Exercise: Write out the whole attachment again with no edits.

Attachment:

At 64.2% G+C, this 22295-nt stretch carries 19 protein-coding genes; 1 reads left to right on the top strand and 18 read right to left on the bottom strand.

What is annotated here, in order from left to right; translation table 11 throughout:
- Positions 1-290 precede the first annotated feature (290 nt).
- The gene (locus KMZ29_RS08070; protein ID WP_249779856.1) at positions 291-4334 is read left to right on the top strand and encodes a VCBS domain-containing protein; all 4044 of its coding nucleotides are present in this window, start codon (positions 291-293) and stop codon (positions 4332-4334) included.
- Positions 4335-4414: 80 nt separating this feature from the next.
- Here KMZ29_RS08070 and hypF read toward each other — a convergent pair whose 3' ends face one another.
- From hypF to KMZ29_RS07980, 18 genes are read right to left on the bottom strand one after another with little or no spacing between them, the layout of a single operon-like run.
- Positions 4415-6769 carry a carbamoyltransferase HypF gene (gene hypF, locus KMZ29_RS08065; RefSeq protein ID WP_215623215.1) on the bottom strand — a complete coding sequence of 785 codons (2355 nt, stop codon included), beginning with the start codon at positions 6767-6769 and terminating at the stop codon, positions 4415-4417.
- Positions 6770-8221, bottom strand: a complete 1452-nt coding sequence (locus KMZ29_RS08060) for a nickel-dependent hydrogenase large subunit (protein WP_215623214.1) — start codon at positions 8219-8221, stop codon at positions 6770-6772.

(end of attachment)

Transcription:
At 64.2% G+C, this 22295-nt stretch carries 19 protein-coding genes; 1 reads left to right on the top strand and 18 read right to left on the bottom strand.

What is annotated here, in order from left to right; translation table 11 throughout:
- Positions 1-290 precede the first annotated feature (290 nt).
- The gene (locus KMZ29_RS08070; protein ID WP_249779856.1) at positions 291-4334 is read left to right on the top strand and encodes a VCBS domain-containing protein; all 4044 of its coding nucleotides are present in this window, start codon (positions 291-293) and stop codon (positions 4332-4334) included.
- Positions 4335-4414: 80 nt separating this feature from the next.
- Here KMZ29_RS08070 and hypF read toward each other — a convergent pair whose 3' ends face one another.
- From hypF to KMZ29_RS07980, 18 genes are read right to left on the bottom strand one after another with little or no spacing between them, the layout of a single operon-like run.
- Positions 4415-6769 carry a carbamoyltransferase HypF gene (gene hypF, locus KMZ29_RS08065; RefSeq protein ID WP_215623215.1) on the bottom strand — a complete coding sequence of 785 codons (2355 nt, stop codon included), beginning with the start codon at positions 6767-6769 and terminating at the stop codon, positions 4415-4417.
- Positions 6770-8221, bottom strand: a complete 1452-nt coding sequence (locus KMZ29_RS08060) for a nickel-dependent hydrogenase large subunit (protein WP_215623214.1) — start codon at positions 8219-8221, stop codon at positions 6770-6772.